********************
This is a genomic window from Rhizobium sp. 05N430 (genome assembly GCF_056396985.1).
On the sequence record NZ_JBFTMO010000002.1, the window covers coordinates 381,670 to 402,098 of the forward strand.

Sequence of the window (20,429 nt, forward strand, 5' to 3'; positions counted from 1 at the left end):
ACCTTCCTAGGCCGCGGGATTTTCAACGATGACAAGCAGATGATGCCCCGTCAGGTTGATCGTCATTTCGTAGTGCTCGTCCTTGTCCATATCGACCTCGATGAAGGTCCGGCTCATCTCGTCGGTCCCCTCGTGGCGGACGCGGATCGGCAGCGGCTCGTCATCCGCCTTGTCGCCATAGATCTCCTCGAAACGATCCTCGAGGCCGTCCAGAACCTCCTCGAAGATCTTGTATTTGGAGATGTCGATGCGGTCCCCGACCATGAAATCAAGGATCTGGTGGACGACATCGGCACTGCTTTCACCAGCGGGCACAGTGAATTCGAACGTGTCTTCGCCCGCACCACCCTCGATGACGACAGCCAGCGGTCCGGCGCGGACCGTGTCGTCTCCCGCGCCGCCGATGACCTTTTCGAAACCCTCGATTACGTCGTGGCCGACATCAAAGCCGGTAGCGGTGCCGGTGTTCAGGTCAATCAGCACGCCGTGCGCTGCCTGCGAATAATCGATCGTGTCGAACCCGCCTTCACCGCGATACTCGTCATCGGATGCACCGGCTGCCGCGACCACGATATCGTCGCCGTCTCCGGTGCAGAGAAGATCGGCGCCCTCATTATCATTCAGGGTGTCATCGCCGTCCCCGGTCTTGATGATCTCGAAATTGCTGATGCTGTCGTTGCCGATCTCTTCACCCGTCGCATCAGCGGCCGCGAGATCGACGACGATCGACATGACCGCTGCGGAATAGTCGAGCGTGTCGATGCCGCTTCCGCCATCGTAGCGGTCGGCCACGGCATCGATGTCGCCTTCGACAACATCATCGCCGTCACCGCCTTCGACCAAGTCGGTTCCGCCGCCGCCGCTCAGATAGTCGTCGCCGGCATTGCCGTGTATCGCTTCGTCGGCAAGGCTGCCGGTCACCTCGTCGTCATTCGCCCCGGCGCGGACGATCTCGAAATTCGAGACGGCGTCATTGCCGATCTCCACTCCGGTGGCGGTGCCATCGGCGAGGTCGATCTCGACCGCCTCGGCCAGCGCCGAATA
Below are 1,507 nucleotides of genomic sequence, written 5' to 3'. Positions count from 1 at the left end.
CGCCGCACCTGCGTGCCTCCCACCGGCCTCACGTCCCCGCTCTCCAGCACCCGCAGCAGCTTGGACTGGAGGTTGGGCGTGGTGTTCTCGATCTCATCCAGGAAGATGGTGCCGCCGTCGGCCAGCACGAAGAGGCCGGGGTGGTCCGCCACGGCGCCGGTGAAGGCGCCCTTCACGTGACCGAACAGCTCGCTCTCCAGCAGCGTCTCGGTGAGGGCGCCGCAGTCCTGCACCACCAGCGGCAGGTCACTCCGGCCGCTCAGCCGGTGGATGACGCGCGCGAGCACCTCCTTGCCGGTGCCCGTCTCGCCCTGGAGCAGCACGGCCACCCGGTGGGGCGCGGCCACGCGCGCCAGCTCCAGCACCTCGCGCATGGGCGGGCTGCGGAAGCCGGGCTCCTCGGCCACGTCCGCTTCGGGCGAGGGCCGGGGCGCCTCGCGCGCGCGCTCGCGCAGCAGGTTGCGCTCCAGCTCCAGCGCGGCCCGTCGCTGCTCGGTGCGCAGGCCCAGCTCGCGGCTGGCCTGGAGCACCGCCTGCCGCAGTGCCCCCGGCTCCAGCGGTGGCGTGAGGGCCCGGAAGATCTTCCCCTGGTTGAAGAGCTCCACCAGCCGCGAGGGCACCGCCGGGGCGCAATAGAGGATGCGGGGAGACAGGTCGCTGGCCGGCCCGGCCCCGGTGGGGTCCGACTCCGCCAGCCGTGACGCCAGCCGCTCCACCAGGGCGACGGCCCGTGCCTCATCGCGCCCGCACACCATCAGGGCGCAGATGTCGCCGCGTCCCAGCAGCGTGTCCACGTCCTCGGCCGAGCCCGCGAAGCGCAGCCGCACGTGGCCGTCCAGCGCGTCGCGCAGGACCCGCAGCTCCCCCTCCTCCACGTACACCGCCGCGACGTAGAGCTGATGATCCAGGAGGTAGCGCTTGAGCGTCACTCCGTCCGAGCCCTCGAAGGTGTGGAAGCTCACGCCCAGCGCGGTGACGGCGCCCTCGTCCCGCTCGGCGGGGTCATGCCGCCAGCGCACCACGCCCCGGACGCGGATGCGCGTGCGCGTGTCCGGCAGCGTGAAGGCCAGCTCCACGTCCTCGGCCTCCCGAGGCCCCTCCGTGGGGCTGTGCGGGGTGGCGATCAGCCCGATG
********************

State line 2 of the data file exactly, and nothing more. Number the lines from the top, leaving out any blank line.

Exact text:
On the sequence record NZ_JBFTMO010000002.1, the window covers coordinates 381,670 to 402,098 of the forward strand.